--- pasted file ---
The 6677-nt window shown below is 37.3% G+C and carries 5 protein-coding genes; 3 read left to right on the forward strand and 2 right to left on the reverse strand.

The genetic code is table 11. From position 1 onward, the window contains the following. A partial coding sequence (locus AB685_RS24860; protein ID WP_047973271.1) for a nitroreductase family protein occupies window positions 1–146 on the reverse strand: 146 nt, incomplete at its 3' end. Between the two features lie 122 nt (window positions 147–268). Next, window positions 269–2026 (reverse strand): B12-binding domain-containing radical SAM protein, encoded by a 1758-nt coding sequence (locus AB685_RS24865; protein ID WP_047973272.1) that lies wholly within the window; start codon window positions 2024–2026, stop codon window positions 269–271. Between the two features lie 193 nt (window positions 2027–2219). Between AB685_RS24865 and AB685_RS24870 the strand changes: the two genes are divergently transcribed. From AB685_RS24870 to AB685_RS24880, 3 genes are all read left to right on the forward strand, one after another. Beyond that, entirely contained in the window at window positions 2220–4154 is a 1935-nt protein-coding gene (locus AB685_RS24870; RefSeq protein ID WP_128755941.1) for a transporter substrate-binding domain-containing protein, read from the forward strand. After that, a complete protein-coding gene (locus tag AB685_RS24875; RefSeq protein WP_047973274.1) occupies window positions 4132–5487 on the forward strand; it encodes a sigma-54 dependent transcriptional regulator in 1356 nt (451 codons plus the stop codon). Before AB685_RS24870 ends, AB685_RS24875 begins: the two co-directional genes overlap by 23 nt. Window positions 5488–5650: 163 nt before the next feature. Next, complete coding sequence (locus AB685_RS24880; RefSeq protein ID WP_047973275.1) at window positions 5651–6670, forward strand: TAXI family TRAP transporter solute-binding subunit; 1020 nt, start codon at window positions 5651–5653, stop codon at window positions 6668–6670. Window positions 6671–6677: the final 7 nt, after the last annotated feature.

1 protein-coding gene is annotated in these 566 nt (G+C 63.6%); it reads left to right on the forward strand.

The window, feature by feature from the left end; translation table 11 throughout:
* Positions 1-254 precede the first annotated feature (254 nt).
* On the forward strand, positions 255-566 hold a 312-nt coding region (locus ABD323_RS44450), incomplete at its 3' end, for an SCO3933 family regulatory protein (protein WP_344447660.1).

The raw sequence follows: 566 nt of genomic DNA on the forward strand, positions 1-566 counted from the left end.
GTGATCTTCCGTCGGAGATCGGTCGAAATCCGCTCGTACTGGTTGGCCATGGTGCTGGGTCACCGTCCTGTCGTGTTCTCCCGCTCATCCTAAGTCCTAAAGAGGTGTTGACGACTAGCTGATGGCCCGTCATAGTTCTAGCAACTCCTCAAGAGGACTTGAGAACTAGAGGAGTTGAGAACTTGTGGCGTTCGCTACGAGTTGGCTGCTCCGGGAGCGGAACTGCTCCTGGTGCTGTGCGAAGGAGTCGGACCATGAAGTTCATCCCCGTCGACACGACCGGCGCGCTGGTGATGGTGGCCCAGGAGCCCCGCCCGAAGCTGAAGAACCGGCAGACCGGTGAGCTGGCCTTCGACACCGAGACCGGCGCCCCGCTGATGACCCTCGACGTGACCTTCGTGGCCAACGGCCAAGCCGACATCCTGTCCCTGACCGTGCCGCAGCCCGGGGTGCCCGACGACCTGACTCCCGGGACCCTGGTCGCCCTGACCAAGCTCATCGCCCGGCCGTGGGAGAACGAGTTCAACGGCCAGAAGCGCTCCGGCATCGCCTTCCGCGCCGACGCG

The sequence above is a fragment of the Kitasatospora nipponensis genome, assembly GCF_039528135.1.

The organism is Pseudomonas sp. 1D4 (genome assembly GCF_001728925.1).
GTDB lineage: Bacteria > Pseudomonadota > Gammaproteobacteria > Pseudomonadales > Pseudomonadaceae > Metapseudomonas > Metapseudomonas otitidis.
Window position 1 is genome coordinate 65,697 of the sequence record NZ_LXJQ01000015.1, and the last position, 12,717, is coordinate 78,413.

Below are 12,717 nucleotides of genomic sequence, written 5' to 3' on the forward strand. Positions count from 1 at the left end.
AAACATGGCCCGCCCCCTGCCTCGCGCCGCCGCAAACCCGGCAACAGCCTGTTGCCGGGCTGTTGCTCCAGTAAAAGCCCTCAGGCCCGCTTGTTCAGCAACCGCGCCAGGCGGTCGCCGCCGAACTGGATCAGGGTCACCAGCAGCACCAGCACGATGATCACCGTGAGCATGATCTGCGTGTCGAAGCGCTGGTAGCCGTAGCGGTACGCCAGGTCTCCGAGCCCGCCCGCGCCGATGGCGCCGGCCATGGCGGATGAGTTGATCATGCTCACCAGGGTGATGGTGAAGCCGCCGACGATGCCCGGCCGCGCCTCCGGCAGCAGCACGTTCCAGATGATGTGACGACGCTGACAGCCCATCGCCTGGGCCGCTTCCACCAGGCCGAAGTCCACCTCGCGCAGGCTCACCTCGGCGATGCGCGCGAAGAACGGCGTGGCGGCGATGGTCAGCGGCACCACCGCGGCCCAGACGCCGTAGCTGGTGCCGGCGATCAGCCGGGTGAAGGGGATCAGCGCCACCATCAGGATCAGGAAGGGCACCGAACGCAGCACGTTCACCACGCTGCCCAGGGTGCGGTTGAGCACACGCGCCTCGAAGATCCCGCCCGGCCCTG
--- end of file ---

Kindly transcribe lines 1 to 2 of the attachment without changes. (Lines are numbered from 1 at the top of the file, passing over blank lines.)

The 6677-nt window shown below is 37.3% G+C and carries 5 protein-coding genes; 3 read left to right on the forward strand and 2 right to left on the reverse strand.

The genetic code is table 11. From position 1 onward, the window contains the following. A partial coding sequence (locus AB685_RS24860; protein ID WP_047973271.1) for a nitroreductase family protein occupies window positions 1–146 on the reverse strand: 146 nt, incomplete at its 3' end. Between the two features lie 122 nt (window positions 147–268). Next, window positions 269–2026 (reverse strand): B12-binding domain-containing radical SAM protein, encoded by a 1758-nt coding sequence (locus AB685_RS24865; protein ID WP_047973272.1) that lies wholly within the window; start codon window positions 2024–2026, stop codon window positions 269–271. Between the two features lie 193 nt (window positions 2027–2219). Between AB685_RS24865 and AB685_RS24870 the strand changes: the two genes are divergently transcribed. From AB685_RS24870 to AB685_RS24880, 3 genes are all read left to right on the forward strand, one after another. Beyond that, entirely contained in the window at window positions 2220–4154 is a 1935-nt protein-coding gene (locus AB685_RS24870; RefSeq protein ID WP_128755941.1) for a transporter substrate-binding domain-containing protein, read from the forward strand. After that, a complete protein-coding gene (locus tag AB685_RS24875; RefSeq protein WP_047973274.1) occupies window positions 4132–5487 on the forward strand; it encodes a sigma-54 dependent transcriptional regulator in 1356 nt (451 codons plus the stop codon). Before AB685_RS24870 ends, AB685_RS24875 begins: the two co-directional genes overlap by 23 nt. Window positions 5488–5650: 163 nt before the next feature. Next, complete coding sequence (locus AB685_RS24880; RefSeq protein ID WP_047973275.1) at window positions 5651–6670, forward strand: TAXI family TRAP transporter solute-binding subunit; 1020 nt, start codon at window positions 5651–5653, stop codon at window positions 6668–6670. Window positions 6671–6677: the final 7 nt, after the last annotated feature.